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The Columbia Journal
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Columbia Journal logoVolume Nine, Number Four   September 2004    www.columbiajournal.ca

    Civil Servants urge Government to Back Off Selling Health Administration to US Firm

    Jim Lipkovits

    The BC Government and Service Employees Union is appealing to the BC Liberal government to delay its target date for signing up U.S.linked companies to administer personal data until the B.C. Privacy
    Commissioner tables his report.

    Medical Records"The Campbell Liberals seem determined to finalize the contract to administer the Medical Services Plan and PharmaCare with the U.S. based company, Maximus, by the end of August," said George Heyman, BCGEU president.

    "That's several weeks before the Privacy Commissioner has said he will be able to review the over 500 submissions he received and issue his opinion on whether MSP and other personal data can be protected in the face of the USA Patriot Act.

    The BCGEU is one of over 500 organizations that have made submissions to Privacy Commissioner Loukidelis expressing their concerns about the risk to their private and confidential information if administration is outsourced to American companies. Several submissions reportedly have warned that under the USA Patriot Act, the FBI and other federal authorities could demand those companies hand over our data without the knowledge of anyone.

    Despite repeated promises during the 2001 election not to privatize health care services, the Liberals have engaged in wide-spread, and often disastrous and expensive, privatization initiatives. The recent move to sell the MSP administration services has been mired in controversy.... continued

    BC’s economy still lagging

    Marco Procaccini

    Hidden AgendaDespite a recent slight drop in BC’s climbing jobless rate, and media hype over predictions of an upcoming turn-around, the province’s economy continues to stagnate, as wage rates fall and the consumer-price index widens, according to recent statistics Canada reports.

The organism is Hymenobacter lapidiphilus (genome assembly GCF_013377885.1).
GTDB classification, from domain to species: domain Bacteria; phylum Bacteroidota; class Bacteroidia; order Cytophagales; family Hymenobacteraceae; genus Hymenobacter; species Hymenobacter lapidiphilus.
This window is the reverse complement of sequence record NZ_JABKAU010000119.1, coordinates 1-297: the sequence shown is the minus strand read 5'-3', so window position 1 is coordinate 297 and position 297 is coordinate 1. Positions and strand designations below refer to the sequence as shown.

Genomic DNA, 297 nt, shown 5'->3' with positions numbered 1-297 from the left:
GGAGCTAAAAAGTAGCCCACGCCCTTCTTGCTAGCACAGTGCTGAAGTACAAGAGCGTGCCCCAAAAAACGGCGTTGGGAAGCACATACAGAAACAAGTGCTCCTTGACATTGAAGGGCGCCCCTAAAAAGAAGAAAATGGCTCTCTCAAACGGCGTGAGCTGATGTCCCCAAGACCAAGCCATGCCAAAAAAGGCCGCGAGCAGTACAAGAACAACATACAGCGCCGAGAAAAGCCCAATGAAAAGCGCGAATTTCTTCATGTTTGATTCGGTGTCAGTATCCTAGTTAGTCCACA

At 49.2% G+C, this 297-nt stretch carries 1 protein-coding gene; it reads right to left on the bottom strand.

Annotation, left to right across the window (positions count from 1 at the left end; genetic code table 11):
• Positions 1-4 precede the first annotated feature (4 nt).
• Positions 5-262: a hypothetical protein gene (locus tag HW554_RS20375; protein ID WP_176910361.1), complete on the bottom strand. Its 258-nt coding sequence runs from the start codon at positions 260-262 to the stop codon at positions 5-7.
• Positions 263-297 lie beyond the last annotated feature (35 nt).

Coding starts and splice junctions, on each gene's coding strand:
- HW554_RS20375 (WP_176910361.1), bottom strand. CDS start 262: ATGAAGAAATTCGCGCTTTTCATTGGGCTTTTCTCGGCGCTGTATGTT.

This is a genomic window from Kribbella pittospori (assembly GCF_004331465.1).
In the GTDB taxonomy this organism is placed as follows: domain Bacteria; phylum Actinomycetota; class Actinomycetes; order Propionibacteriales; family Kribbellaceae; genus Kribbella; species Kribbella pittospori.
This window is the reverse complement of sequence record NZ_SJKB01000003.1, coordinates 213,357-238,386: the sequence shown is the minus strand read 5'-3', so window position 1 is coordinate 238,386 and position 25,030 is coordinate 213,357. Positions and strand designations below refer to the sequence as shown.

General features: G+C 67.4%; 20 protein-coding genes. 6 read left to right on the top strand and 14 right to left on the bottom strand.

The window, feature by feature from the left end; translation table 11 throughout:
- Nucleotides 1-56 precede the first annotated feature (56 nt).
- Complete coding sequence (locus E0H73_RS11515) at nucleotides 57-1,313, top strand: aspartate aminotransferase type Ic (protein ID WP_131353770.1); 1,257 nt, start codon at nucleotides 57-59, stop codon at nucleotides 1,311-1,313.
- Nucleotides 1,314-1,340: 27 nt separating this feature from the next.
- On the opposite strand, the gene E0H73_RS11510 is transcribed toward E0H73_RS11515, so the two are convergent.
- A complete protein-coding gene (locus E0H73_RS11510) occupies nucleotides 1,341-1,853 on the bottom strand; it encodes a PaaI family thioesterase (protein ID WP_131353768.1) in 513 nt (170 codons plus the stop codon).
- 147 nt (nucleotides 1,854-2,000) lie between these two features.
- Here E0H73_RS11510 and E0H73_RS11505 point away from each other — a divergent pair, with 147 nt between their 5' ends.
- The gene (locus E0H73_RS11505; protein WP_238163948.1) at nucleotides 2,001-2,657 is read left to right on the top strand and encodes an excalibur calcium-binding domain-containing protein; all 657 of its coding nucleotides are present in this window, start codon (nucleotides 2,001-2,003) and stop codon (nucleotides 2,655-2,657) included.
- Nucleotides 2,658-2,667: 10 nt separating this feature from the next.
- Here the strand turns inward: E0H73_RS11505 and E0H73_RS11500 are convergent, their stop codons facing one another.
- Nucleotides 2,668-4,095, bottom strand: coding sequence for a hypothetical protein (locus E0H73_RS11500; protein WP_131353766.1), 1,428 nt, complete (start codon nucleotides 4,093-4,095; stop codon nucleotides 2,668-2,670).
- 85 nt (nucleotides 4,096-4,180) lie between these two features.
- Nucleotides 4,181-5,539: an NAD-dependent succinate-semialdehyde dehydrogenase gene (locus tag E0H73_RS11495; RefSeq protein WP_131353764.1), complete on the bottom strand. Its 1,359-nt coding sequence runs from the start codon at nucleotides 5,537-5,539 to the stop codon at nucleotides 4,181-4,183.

The BC Statistics web site says the unemployment rate in B.C. fell slightly in July 7.5 per cent, down from a high of 7.8 per cent in May. But it warns this may not be enough to off-set the overall rise in unemployment since 2002. In the spring, when summer hiring often causes a brief jump in new jobs, it says BC suffered a net loss of over 15,000 jobs.

    Statscan also says while consumer spending, which dropped substantially in 2003, has improved slightly since the beginning of the year, it is minimal and the economy remains overall stagnant. It also reports that overall consumer savings in BC have now dropped to the lowest in the country. The consumer price index, the measure of consumer spending power relative to prices, widened again over the summer.... continued

    Government failing on energy security and sustainability, Report Says

    Dale Marshall

    British Columbia is headed for an energy crunch if it doesn't make sweeping changes to the sector with a new focus on energy security, renewable energy and conservation, says a new report from the Canadian Centre for Policy Alternatives and the David Suzuki Foundation.
    Released today, the report says the province's fixation on extracting as much oil and gas from the ground as quickly as possible, and then shipping these non-renewable resources to the US, is creating more greenhouse gases and exporting jobs. Greenhouse gases cause climate change, which is linked to an emerging pattern of drought, declining salmon stocks, heat waves, insect infestations and forest fires in BC.
    "We need to change the way we produce, consume and export energy in this province," said report author Dale Marshall, a Suzuki Foundation policy analyst. "BC's energy sector is fundamentally unsustainable. We are giving up long-term security to achieve short-term goals. We have no plan for when these oil and gas resources run out, either for the province's energy needs or for the communities that depend on these industries for jobs."....continued

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